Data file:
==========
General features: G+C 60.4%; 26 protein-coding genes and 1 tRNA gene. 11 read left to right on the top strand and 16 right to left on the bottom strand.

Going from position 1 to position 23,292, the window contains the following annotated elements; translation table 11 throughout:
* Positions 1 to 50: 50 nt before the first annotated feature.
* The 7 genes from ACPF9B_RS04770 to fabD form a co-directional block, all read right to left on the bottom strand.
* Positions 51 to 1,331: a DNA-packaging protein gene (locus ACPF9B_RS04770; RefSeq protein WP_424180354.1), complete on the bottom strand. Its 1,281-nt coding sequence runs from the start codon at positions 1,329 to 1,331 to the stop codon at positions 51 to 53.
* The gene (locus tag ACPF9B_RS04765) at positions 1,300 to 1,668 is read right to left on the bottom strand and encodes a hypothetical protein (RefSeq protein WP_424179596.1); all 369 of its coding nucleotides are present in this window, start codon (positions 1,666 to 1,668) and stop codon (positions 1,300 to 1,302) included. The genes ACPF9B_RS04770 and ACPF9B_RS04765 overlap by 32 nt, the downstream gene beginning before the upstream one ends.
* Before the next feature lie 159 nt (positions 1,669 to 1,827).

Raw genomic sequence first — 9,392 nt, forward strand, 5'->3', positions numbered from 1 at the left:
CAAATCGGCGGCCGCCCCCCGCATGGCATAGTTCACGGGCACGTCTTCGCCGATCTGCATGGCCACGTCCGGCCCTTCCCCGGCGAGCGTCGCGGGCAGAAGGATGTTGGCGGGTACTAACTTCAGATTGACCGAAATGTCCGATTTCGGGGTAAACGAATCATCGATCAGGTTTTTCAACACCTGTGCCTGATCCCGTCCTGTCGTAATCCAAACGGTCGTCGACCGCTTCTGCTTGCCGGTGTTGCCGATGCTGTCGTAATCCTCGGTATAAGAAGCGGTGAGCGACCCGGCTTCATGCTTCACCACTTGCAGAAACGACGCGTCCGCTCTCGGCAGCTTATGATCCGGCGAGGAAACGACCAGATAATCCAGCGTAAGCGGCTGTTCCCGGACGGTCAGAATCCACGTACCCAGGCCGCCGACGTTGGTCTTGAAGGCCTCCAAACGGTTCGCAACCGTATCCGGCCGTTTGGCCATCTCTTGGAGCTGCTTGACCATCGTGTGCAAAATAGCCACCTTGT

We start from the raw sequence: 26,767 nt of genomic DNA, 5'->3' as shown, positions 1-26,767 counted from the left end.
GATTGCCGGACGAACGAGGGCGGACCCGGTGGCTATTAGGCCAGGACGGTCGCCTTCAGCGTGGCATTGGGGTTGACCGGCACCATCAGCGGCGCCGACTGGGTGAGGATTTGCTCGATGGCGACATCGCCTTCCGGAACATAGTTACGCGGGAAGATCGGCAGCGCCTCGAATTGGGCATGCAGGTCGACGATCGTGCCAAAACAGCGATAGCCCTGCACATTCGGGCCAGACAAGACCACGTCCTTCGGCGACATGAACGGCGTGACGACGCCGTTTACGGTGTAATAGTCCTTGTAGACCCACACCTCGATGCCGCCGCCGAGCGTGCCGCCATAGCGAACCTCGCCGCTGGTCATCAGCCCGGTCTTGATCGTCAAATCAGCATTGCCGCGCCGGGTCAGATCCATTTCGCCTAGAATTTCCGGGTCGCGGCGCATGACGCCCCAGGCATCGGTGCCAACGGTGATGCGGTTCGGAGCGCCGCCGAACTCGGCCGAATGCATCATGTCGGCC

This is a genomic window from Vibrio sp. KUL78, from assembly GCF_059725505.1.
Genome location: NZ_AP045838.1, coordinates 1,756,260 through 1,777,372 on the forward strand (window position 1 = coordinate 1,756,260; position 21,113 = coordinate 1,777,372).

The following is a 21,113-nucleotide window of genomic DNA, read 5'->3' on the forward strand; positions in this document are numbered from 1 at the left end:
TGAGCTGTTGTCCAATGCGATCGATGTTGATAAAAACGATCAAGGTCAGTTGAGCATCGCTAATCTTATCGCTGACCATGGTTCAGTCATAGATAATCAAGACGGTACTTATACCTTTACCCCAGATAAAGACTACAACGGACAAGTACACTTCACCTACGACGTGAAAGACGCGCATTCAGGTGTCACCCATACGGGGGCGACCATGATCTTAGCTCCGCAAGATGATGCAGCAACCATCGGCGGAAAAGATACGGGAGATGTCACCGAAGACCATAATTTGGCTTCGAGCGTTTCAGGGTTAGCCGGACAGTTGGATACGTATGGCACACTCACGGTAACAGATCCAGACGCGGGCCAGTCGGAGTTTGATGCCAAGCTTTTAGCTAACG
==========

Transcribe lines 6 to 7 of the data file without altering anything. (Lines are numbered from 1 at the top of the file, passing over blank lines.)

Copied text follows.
* The gene (locus tag ACPF9B_RS04765) at positions 1,300 to 1,668 is read right to left on the bottom strand and encodes a hypothetical protein (RefSeq protein WP_424179596.1); all 369 of its coding nucleotides are present in this window, start codon (positions 1,666 to 1,668) and stop codon (positions 1,300 to 1,302) included. The genes ACPF9B_RS04770 and ACPF9B_RS04765 overlap by 32 nt, the downstream gene beginning before the upstream one ends.
* Before the next feature lie 159 nt (positions 1,669 to 1,827).